This coverage was originally published in The Incline’s newsletter on 10/8/2021.
Trigger warning: stories linked below may include references to trauma, sexual assault, suicide, etc.
What you need to know about mental health in Pittsburgh
📈 Pediatric patients seeking mental health treatment is up 30% since the spring of 2020, according to UPMC, where pediatric psychiatrist Dr. Abigail Schlesinger practices. Listen to her interview with WESA reporter Sarah Boden where they talk about how children of all ages have been impacted by the pandemic. (90.5 WESA)
🔍 The pandemic has magnified the stress of Pittsburghers suffering with addiction. Before COVID-19, public health officials were already struggling to reduce the drug overdose epidemic, and from 2019 to 2020, data from the CDC showed a 29% increase in fatal drug overdoses in the U.S. Listen to WESA talk with Jen Ackerson, a therapist who provides outpatient treatment at Jade Wellness Center. (90.5 WESA)
🗣️ Race-based trauma is defined as the mental and emotional injury caused by racially motivated violence and discrimination. It’s becoming a larger part of national conversations, and locally, Black therapists see this in their sessions. WESA interviews Neal Holmes, a therapist who specializes in treating Black Pennsylvanians, and he talks about what it’s like to be a therapist during a particularly traumatizing time for Black Americans. (90.5 WESA)
👀 Did you know that you can treat trauma with your eyes? Claire Lindsey and Jennifer Szweda Jordan of Unabridged Press wrote this piece about how EMDR, Eye Movement Desensitization and Reprocessing therapy, can be a valuable treatment for people experiencing post-traumatic stress disorder. While a patient follows the finger movements of a certified EMDR therapist, they recall feelings of trauma, and this helps to move the emotions from the “fight or flight” part of the brain and puts them in the part that manages emotional reactions. (PublicSource)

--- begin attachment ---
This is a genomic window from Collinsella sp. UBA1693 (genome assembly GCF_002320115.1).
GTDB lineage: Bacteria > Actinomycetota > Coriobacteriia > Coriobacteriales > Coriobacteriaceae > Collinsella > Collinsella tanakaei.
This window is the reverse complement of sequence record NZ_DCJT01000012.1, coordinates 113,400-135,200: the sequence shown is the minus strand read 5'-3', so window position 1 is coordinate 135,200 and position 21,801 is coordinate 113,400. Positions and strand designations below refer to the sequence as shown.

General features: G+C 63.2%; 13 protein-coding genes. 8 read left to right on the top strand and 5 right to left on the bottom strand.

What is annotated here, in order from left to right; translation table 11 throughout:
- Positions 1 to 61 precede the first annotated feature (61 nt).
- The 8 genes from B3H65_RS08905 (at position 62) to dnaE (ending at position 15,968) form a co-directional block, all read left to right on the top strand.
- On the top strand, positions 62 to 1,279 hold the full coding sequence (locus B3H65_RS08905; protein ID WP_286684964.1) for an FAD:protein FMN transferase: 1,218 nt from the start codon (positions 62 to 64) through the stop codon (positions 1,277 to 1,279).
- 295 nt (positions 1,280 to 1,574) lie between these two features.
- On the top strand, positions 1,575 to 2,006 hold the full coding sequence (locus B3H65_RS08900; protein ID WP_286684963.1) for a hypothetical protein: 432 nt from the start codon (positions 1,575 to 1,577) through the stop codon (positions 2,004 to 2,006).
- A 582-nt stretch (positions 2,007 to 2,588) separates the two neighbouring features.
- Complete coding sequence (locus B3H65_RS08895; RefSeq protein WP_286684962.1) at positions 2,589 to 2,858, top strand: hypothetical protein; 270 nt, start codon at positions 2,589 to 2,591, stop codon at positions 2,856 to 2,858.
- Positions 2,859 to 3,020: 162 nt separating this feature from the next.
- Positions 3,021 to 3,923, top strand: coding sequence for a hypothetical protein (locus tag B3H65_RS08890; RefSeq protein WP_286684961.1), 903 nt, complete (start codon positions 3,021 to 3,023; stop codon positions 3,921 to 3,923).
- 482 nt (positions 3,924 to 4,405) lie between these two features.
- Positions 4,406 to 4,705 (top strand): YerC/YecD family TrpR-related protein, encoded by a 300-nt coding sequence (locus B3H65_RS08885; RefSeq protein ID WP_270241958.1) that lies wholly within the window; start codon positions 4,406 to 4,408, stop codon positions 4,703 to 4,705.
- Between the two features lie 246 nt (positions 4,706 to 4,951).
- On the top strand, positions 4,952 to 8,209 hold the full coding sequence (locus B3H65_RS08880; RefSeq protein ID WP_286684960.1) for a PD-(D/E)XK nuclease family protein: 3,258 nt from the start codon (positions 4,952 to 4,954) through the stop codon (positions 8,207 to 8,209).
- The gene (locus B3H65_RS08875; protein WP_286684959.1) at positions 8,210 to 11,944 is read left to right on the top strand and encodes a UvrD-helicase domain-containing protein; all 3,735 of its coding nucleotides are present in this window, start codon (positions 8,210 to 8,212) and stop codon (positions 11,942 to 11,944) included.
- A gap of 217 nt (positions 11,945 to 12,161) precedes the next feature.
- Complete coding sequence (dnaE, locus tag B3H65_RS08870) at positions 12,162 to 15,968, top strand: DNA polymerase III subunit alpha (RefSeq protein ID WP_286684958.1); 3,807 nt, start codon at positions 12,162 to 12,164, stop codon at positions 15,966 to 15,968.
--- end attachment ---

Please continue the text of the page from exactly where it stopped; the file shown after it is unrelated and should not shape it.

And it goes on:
Highlighting the helpers
💚 With more people seeking mental health help, costs and wait times can be barriers to treatment. Learn more about how local organizations like Steel Smiling, Forward Allies, and Visible Hands Collaborative have stepped up to fill in the gaps. (PublicSource)
💜 The pandemic isolated people experiencing domestic violence, but local organizations worked together to extend community outreach and support. In times of crisis, like the pandemic, domestic violence cases tend to rise. Along with that, the abrupt loss of connection to support networks often causes the abuse to be underreported. Read more on how these Pittsburgh groups innovated to keep lifelines open. (PublicSource)
💙 While faith leaders aren’t formally trained in mental health counseling, they’re often on the frontlines of intervention. According to this article by the Pittsburgh Jewish Chronicle, nearly one in four people turn to a spiritual leader before seeking help from a mental health professional. “And yet, as Greenbaum explained, most rabbis receive little to no formal mental health training during rabbinical school. For that reason, he said, it’s important that rabbis respect their limits and communicate those limits clearly to their congregants.” (Pittsburgh Jewish Chronicle with PublicSource)